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Listen Up Populists: Greece Has a Lesson for You

By: Carlos Sabino - @Sabino2324 - Jul 21, 2015, 9:12 am
Una manifestante contra las medidas de austeridad descansa durante una protesta en Atenas, registrada en mayo (Redpilltimes)
A majority of Greeks reject cuts, even though they know their government doesn’t have the money to pay. (Redpilltimes)

EspañolThe origins of the Greek crisis shaking the Eurozone and financial markets worldwide are simple to explain, despite how complex the affair appears at first glance. It’s the outcome of Greece living beyond its means for too many years. Today, Greeks are paying the grim consequences of consuming more than they produced.

It all began with the invention of the welfare state halfway through the last century. Greece, like many other countries, steadily increased the tax burden, allowing it to grow and become the provider of  comprehensive social programs: universal health care and education, top-quality pension and retirement plans, and a plethora of benefits for the population at large.

When one adds other state outlays — such as funds to preserve their valuable historical heritage, develop infrastructure, and bankroll losing state-owned enterprises — it comes as no surprise that inordinate sums were required to sustain the spending levels. Tax revenues were far from enough to fulfill these obligations.

Faced with this ever-increasing budget deficit, successive governments have taken on higher levels of debt, mimicking what their counterparts in Latin America did during the 1980s. But in our region, public debt reached a ceiling, forcing governments to undertake reforms that helped relieve fiscal pressures.

Greece amassed a towering debt of over US$340 billion, significantly higher than the country’s Gross Domestic Product. The time came when they couldn’t even pay the interest on such gigantic indebtedness.

This is why the Greek state is bankrupt, because year after year the deficit gap kept expanding, and finally the accumulated debt surpassed the nation’s capacity to pay.

To overcome the gravity of the situation, the Greeks needed an extended austerity period: drastically reduced government while assigning a large percentage of tax revenues to debt relief.

This required a simultaneous reduction or complete elimination of several so-called social programs. In other words, a significant reduction to the lifestyle many Greeks became accustomed to.

The Greek society at large, however, is against the cuts. They claim they will not allow the loss of their “acquired rights,” even when faced with the fact that their government is unable to pay for them.

This situation provoked widespread indignation among Greeks, who outright rejected proposed austerity measures. Alexis Tsipras, a skillful demagogue, capitalized on public outrage to win over the elections by promising he wouldn’t make any more cuts to the welfare state. As a result, Greece is in a dead-end alley, an impossible scenario.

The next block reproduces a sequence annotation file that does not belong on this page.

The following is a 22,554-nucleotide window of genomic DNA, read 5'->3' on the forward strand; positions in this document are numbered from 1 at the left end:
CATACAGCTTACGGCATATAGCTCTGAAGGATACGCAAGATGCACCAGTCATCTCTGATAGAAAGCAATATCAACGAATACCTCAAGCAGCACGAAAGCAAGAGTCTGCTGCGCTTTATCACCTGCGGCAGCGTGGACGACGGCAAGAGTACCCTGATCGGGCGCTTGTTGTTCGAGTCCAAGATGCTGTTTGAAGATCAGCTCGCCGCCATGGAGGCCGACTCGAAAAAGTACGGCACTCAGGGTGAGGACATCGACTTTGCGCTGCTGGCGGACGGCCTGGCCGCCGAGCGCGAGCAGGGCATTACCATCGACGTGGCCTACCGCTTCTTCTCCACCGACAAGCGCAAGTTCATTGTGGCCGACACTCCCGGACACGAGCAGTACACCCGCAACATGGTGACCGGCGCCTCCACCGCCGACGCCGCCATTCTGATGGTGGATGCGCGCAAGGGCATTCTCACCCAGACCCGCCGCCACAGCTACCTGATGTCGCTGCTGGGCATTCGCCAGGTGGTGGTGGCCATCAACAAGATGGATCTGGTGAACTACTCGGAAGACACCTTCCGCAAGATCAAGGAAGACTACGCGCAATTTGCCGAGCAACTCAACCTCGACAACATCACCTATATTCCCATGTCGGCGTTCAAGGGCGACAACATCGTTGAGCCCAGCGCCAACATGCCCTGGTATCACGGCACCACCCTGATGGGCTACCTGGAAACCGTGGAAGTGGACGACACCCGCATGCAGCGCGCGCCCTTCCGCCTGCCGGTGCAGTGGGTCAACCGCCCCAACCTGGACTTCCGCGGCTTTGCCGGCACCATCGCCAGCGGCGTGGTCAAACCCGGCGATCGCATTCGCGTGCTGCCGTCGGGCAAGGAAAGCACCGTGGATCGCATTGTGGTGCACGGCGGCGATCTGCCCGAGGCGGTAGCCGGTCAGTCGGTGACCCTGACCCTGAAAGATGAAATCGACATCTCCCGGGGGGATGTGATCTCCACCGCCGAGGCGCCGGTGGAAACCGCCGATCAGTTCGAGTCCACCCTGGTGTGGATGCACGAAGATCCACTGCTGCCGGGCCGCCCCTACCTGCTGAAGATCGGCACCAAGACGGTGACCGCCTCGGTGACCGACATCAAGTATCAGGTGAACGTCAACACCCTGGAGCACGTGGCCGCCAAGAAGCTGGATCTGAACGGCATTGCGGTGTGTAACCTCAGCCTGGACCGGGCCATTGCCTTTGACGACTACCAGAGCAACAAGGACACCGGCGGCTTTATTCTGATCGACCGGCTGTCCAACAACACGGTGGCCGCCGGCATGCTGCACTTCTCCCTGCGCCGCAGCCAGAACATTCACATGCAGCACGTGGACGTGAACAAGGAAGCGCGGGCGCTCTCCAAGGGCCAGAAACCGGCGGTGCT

Of course Greece could default on her debt, and bypass the adjustments. There is just one problem: this would force Greece to abandon a strong currency, the euro, and reactivate her old one, the drachma, immediately devaluing all savings.

If this were to happen, Greeks’ lifestyle would plunge, as it happened with Argentineans back in 2002 when they abandoned their national currency’s peg to the US dollar. In both cases, the bubble exploded and with it the illusion they could live the jetset life forever.

The problem lies then not in the euro, not in the creditors’ voracity or the banks’, but rather in a much simpler reason: one cannot live spending more than one earns. Sooner or later, the difference must be paid.

One shouldn’t need a PhD in economics to understand this simple lesson from Greece, a lesson perfectly understood by the poorest of households.

This reality had to be accepted by Latin America over 30 years ago. The lesson, however, hasn’t been entirely internalized.

Everywhere you go, there are voices demanding higher taxes, higher levels of government spending, demagogues offering endless programs purported to making everyone’s lives easier. Even experts deem our debt levels too low, and therefore manageable, advising us to spend more.

As long as we insist in operating with a budget deficit — for whatever reason, be it for a noble and fair  cause — our debt levels will continue to increase, along with our payment obligations, which will have to be paid for by our children and grandchildren.

There will be no shortage of demagogues who, to score votes or remain in power, eagerly create short-lived benefits that prove unpayable in the long term.

The key lesson is to keep public spending in check, think of future generations, and reduce our national debt as much as possible. Just like there are times of prosperity and abundance, there are tough times when reality collects a fee on our delusion that we can live beyond our means.

Translated by Susette España.

Carlos Sabino Carlos Sabino

Sociologist, writer, and university professor, Sabino is director of the masters and doctoral programs in history at the University of Francisco Marroquín, Guatemala. Follow him @Sabino2324